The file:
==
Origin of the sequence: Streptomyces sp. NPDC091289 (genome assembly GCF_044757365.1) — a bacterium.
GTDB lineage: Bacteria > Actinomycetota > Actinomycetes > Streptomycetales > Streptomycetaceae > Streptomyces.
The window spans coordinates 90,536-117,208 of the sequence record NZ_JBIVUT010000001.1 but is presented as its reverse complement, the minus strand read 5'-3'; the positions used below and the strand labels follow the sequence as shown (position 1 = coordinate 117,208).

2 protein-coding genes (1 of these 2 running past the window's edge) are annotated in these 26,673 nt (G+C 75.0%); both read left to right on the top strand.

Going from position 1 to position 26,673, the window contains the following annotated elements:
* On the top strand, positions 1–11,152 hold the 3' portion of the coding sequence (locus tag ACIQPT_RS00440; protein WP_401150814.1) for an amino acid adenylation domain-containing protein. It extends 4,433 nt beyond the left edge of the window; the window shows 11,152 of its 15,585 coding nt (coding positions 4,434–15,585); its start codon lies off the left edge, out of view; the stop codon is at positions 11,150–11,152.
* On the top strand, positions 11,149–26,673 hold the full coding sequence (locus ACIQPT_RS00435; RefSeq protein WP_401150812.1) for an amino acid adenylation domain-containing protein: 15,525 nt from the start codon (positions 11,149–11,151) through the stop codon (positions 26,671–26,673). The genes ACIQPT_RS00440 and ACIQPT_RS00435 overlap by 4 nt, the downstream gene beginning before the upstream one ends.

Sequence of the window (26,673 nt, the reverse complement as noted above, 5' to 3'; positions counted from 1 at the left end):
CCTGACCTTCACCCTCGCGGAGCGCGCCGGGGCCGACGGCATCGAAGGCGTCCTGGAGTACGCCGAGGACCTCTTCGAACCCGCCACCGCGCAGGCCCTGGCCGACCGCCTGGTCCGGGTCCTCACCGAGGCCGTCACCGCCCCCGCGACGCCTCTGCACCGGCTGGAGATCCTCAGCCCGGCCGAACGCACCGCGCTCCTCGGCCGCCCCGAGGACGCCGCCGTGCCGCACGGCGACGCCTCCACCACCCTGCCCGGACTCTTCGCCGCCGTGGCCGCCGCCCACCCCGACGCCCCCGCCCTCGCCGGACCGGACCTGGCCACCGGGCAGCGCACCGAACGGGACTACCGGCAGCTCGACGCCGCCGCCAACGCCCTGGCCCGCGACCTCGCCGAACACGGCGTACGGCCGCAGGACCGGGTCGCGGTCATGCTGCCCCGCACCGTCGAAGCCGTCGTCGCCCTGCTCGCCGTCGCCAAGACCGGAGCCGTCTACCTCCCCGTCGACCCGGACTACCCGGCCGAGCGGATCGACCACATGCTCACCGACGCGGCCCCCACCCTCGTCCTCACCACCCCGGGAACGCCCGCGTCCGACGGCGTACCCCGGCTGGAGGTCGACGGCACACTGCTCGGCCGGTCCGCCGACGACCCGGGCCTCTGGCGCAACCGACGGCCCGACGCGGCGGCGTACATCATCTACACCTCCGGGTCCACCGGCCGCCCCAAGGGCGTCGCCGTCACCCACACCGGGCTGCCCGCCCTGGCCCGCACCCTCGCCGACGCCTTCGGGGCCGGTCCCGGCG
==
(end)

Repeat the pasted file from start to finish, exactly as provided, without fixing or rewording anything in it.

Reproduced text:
Origin of the sequence: Streptomyces sp. NPDC091289 (genome assembly GCF_044757365.1) — a bacterium.
GTDB lineage: Bacteria > Actinomycetota > Actinomycetes > Streptomycetales > Streptomycetaceae > Streptomyces.
The window spans coordinates 90,536-117,208 of the sequence record NZ_JBIVUT010000001.1 but is presented as its reverse complement, the minus strand read 5'-3'; the positions used below and the strand labels follow the sequence as shown (position 1 = coordinate 117,208).

2 protein-coding genes (1 of these 2 running past the window's edge) are annotated in these 26,673 nt (G+C 75.0%); both read left to right on the top strand.

Going from position 1 to position 26,673, the window contains the following annotated elements:
* On the top strand, positions 1–11,152 hold the 3' portion of the coding sequence (locus tag ACIQPT_RS00440; protein WP_401150814.1) for an amino acid adenylation domain-containing protein. It extends 4,433 nt beyond the left edge of the window; the window shows 11,152 of its 15,585 coding nt (coding positions 4,434–15,585); its start codon lies off the left edge, out of view; the stop codon is at positions 11,150–11,152.
* On the top strand, positions 11,149–26,673 hold the full coding sequence (locus ACIQPT_RS00435; RefSeq protein WP_401150812.1) for an amino acid adenylation domain-containing protein: 15,525 nt from the start codon (positions 11,149–11,151) through the stop codon (positions 26,671–26,673). The genes ACIQPT_RS00440 and ACIQPT_RS00435 overlap by 4 nt, the downstream gene beginning before the upstream one ends.

Sequence of the window (26,673 nt, the reverse complement as noted above, 5' to 3'; positions counted from 1 at the left end):
CCTGACCTTCACCCTCGCGGAGCGCGCCGGGGCCGACGGCATCGAAGGCGTCCTGGAGTACGCCGAGGACCTCTTCGAACCCGCCACCGCGCAGGCCCTGGCCGACCGCCTGGTCCGGGTCCTCACCGAGGCCGTCACCGCCCCCGCGACGCCTCTGCACCGGCTGGAGATCCTCAGCCCGGCCGAACGCACCGCGCTCCTCGGCCGCCCCGAGGACGCCGCCGTGCCGCACGGCGACGCCTCCACCACCCTGCCCGGACTCTTCGCCGCCGTGGCCGCCGCCCACCCCGACGCCCCCGCCCTCGCCGGACCGGACCTGGCCACCGGGCAGCGCACCGAACGGGACTACCGGCAGCTCGACGCCGCCGCCAACGCCCTGGCCCGCGACCTCGCCGAACACGGCGTACGGCCGCAGGACCGGGTCGCGGTCATGCTGCCCCGCACCGTCGAAGCCGTCGTCGCCCTGCTCGCCGTCGCCAAGACCGGAGCCGTCTACCTCCCCGTCGACCCGGACTACCCGGCCGAGCGGATCGACCACATGCTCACCGACGCGGCCCCCACCCTCGTCCTCACCACCCCGGGAACGCCCGCGTCCGACGGCGTACCCCGGCTGGAGGTCGACGGCACACTGCTCGGCCGGTCCGCCGACGACCCGGGCCTCTGGCGCAACCGACGGCCCGACGCGGCGGCGTACATCATCTACACCTCCGGGTCCACCGGCCGCCCCAAGGGCGTCGCCGTCACCCACACCGGGCTGCCCGCCCTGGCCCGCACCCTCGCCGACGCCTTCGGGGCCGGTCCCGGCG